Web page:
Heading back to camp, I checked out a short side canyon on river right near Neon. It turned out to be pretty wide and uninteresting, but a nice diversion. Each crossing of the river had been cold and unpleasant in the morning, but in the heat of the afternoon I began to look forward to the crossings, and found myself walking slower and taking longer routes across the river each time. The cold water also had a pleasant numbing effect on my aching right heel, so I enjoyed it. As I neared Neon, I ran into the man I had met two days before at Choprock. He told me I had just passed a panel of petroglyphs and so I followed him back a ways to check them out. Many were so old the patina had covered them and made them almost impossible to see.
Back at Neon, I hiked again to the twin bridge alcove where another fellow was photographing. Sunlight shone directly down through one of the openings and hit the undercut below. I snapped a few photos but the wind was swirling terribly and kicking up great clouds of sand. Within a few moments I was ready to go, and small talk with the fellow nearby continued as we both walked down the canyon together. He was from New York, recently laid-off and eager to take advantage of time off to see the west. Canít blame him. Iíll bet he never goes back. Near the mouth of the canyon we parted and I took a faint trail up the hill that led to a point above the river where I could see my hammock below. The trail then led northwest along the north side of Neon Canyon. This is the route canyoneers use to access Neon above the twin bridge. At that point in time I thought it was a hikable route down, but I was soon educated otherwise as I saw that you have to repel into Neon from above even at the easiest access point. My lack of repelling know-how foils yet another exploration! I contented myself to continue to walk along the canyon rim, enjoying it from above where it was wide enough to see into, and also enjoying the amazing horizon view of mesas, buttes and sandstone waves, all dotted with junipers and the occasional pinyon pine.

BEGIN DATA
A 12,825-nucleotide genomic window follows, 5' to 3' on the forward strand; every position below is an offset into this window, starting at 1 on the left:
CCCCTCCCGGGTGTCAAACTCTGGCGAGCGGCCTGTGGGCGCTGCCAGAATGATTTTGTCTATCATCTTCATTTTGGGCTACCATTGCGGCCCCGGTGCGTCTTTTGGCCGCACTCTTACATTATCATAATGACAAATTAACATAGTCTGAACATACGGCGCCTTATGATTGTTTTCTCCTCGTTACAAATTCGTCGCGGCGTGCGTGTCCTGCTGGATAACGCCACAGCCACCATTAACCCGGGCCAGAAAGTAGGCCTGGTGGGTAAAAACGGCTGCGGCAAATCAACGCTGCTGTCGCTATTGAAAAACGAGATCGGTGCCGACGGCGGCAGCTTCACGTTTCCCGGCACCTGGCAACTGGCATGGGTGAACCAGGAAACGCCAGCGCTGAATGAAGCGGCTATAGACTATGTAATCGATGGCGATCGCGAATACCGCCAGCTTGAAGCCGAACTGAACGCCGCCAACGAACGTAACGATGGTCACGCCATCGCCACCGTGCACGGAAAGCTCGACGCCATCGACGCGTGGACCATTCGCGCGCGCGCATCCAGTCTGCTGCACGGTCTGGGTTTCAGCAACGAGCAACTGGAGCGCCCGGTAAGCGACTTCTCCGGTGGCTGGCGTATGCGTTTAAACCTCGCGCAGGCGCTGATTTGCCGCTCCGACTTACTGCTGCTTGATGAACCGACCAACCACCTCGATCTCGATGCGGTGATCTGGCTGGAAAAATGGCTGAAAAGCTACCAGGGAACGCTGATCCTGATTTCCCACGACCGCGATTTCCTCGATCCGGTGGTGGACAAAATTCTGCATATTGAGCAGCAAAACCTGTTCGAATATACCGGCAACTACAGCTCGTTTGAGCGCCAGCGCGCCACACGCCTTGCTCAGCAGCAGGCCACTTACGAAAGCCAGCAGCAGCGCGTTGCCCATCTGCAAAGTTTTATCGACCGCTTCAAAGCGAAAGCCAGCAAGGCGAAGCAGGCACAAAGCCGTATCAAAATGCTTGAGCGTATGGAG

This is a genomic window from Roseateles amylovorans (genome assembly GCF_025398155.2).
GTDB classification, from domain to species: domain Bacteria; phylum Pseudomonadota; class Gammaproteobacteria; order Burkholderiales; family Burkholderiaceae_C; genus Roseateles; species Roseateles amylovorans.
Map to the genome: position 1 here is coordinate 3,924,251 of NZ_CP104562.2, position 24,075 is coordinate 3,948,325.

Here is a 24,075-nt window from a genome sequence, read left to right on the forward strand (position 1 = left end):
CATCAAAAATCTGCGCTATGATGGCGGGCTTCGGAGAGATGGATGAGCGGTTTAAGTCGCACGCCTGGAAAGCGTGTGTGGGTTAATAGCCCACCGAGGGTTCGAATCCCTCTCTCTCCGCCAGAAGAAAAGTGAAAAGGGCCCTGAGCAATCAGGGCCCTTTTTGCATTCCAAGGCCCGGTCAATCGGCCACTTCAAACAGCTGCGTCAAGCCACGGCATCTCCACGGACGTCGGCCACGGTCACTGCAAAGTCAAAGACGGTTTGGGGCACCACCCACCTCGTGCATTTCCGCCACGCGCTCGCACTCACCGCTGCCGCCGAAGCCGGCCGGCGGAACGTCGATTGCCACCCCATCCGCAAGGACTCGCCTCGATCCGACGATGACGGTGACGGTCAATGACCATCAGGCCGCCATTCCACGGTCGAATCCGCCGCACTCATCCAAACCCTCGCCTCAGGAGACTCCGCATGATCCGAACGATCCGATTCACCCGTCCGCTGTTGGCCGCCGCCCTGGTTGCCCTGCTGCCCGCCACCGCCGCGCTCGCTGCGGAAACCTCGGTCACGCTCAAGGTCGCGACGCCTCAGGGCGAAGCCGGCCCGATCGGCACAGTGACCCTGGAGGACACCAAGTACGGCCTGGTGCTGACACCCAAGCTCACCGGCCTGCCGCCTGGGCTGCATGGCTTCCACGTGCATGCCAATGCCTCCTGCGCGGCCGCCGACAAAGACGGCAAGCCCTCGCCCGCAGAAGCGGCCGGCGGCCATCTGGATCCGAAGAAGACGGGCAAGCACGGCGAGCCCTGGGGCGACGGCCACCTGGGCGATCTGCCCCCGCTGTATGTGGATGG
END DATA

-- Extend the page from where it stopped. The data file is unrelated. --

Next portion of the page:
Back in camp at 6:30, I attempted to find an advertised panel of petroglyphs that are located ďjust north of the entrance to NeonĒ. I searched the entire wall for ¼ mile and found nothing but millions of tamarisk branches to scratch hell out of my legs.
I returned to my hammock, bathed the dust
and sweat away and enjoyed a relaxing dinner leaning against a cottonwood
in the 67F air. I noted gladly there were no bugs around at all.
Back to my pack at 10:30, and up the canyon.
I crossed the river several times in bright morning sunlight, my only company
being the ubiquitous little lizards that dart around the rocks every few
feet. I made it up to Fence Canyon in an hour where I pulled off my river-crossing
sneakers for the last time. From there it was a long, 2-hour hobble back
to the car across the windswept benchlands. My right heel hurt terribly,
and I stopped often to rest it, frustrated by the slow pace it caused me.
Something caught my eye, a bird or a butterfly. I glanced up to see an
F-16 jet shooting by not far above the ground, soundlessly. The roar of
the engine came well after he passed by. I arrived back at the car around
1:30, an hour later than I had planned, and indulged in a short feeding
frenzy of snacks and water from the car, and drove off towards the next
nightís camp, leaving only 2 cars at the trailhead.
More nature pics at: